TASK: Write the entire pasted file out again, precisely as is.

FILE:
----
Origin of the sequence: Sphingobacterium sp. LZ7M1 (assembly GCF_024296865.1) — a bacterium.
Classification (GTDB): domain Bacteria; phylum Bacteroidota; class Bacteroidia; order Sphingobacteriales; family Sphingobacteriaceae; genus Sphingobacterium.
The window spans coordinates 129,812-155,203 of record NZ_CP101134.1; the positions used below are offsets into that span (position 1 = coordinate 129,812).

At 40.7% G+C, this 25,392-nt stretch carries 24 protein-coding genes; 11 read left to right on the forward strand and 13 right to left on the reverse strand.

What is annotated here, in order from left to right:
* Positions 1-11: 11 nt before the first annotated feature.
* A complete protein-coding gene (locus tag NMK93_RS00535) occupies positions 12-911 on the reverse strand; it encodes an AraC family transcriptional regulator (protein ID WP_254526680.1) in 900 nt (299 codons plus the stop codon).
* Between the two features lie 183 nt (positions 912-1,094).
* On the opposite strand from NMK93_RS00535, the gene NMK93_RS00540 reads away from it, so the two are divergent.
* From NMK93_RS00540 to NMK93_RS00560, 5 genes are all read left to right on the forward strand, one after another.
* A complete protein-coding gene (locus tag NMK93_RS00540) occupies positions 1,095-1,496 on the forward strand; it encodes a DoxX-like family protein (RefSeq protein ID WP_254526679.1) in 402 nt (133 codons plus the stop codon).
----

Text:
Origin of the sequence: Sphingobacterium sp. LZ7M1 (assembly GCF_024296865.1) — a bacterium.
Classification (GTDB): domain Bacteria; phylum Bacteroidota; class Bacteroidia; order Sphingobacteriales; family Sphingobacteriaceae; genus Sphingobacterium.
The window spans coordinates 129,812-155,203 of record NZ_CP101134.1; the positions used below are offsets into that span (position 1 = coordinate 129,812).

At 40.7% G+C, this 25,392-nt stretch carries 24 protein-coding genes; 11 read left to right on the forward strand and 13 right to left on the reverse strand.

What is annotated here, in order from left to right:
* Positions 1-11: 11 nt before the first annotated feature.
* A complete protein-coding gene (locus tag NMK93_RS00535) occupies positions 12-911 on the reverse strand; it encodes an AraC family transcriptional regulator (protein ID WP_254526680.1) in 900 nt (299 codons plus the stop codon).
* Between the two features lie 183 nt (positions 912-1,094).
* On the opposite strand from NMK93_RS00535, the gene NMK93_RS00540 reads away from it, so the two are divergent.
* From NMK93_RS00540 to NMK93_RS00560, 5 genes are all read left to right on the forward strand, one after another.
* A complete protein-coding gene (locus tag NMK93_RS00540) occupies positions 1,095-1,496 on the forward strand; it encodes a DoxX-like family protein (RefSeq protein ID WP_254526679.1) in 402 nt (133 codons plus the stop codon).